In addition, we interrogated the other immune cells in the adipose tissue for their potential contribution to maintenance of metabolic homeostasis. Among various immune cell subtypes, adipose tissue B cells (ATBs) is one of the most dramatically increased cell type in obese visceral fat pad. However, the function of ATBs and the mechanism of action are poorly elucidated. We have identified several novel microRNA regulators that exert profound effects on ATB function and their interaction with other immune cells and adipocytes in the obese adipose tissue niche.
B. Obesity induced histone/chromatin landscape alternation and genetic-epigenetic interplays
Compelling evidence, including ours, demonstrated the crucial contribution of non-coding RNAs and other genes in regulating adipose tissue function, including adipogenesis, adipose tissue immune cell function, as well as cell-cell crosstalks followed by subsequent systemic metabolic functions. However, the overall impacts of the obesity on insulin resistance and inflammation development at epigenetic level have not well depicted. We have incorporated large datasets generated by RNA-seq and ChIP-seq methods to investigate how chronic obesity stress change the genome-wide landscape at both epigenetic and transcriptome levels.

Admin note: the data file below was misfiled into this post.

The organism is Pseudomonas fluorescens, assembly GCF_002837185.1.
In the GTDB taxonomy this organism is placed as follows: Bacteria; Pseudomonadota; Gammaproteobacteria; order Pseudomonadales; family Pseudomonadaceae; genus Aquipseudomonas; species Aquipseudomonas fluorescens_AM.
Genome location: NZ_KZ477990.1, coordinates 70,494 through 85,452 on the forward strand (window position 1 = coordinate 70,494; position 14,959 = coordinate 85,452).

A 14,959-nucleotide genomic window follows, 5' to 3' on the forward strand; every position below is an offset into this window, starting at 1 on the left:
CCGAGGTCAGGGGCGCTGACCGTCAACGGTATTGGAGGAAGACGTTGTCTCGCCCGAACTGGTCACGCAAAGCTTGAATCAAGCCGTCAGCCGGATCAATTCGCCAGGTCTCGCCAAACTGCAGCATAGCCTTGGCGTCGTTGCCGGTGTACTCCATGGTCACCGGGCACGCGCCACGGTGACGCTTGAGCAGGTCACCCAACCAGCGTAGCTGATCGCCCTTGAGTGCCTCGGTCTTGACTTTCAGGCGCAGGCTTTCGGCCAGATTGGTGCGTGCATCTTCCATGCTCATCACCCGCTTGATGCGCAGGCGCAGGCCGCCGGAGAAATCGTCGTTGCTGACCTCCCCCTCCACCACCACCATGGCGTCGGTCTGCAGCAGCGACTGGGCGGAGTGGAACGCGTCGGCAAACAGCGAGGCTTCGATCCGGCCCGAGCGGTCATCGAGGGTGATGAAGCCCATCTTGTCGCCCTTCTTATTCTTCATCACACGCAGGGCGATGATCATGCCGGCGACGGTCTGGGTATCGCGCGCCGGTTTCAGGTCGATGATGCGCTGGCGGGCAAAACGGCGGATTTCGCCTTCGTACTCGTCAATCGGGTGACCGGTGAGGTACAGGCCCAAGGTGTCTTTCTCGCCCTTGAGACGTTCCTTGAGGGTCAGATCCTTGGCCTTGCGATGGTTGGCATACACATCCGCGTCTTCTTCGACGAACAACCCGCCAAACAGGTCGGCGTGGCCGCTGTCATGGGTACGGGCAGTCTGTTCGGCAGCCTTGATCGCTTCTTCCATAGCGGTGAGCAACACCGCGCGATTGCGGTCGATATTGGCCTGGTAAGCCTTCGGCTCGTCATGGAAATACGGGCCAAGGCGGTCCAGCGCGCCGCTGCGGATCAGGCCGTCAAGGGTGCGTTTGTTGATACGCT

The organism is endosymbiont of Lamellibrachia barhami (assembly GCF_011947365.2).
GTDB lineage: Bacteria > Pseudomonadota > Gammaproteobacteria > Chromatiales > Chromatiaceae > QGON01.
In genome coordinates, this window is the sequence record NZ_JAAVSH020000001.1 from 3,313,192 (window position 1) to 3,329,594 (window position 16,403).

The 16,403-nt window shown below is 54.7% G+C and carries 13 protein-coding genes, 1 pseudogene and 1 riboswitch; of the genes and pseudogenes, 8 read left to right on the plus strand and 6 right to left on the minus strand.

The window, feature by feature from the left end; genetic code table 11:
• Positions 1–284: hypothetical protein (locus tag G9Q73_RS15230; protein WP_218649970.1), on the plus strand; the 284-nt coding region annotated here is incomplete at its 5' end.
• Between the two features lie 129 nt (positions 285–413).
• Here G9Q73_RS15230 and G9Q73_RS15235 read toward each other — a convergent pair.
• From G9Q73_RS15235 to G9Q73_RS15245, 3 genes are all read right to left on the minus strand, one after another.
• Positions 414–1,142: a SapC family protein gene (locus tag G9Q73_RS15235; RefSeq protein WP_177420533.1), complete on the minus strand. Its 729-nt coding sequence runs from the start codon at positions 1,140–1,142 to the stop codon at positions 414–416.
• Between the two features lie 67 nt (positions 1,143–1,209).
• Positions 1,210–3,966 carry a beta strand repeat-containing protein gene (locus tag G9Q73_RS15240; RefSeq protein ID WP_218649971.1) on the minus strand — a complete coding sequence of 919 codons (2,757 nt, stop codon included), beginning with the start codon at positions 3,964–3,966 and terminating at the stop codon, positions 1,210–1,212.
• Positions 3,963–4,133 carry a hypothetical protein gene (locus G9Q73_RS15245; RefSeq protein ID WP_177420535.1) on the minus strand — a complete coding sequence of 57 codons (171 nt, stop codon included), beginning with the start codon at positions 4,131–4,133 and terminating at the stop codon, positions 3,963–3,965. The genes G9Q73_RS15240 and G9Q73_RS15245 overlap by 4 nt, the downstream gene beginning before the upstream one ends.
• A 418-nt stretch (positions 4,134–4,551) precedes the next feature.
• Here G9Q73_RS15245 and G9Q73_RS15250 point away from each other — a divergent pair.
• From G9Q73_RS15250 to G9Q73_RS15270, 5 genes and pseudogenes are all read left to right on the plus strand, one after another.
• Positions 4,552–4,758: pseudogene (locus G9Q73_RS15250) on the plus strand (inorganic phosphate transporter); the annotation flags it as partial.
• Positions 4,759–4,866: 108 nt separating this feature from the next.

Accepting students for Lab Rotations: Summer '18, Fall '18, Spring '19
We are accepting highly motivated rotation students in the area of immunology/hematopoiesis/ obesity. Our research projects incorporate epigenetic and genomic approaches to understand the crosswalks between immune compartment and host tissue cells under chronic stress conditions, such as obesity.
|Title or Abstract||Type||Sponsor/Event||Date/Year||Location|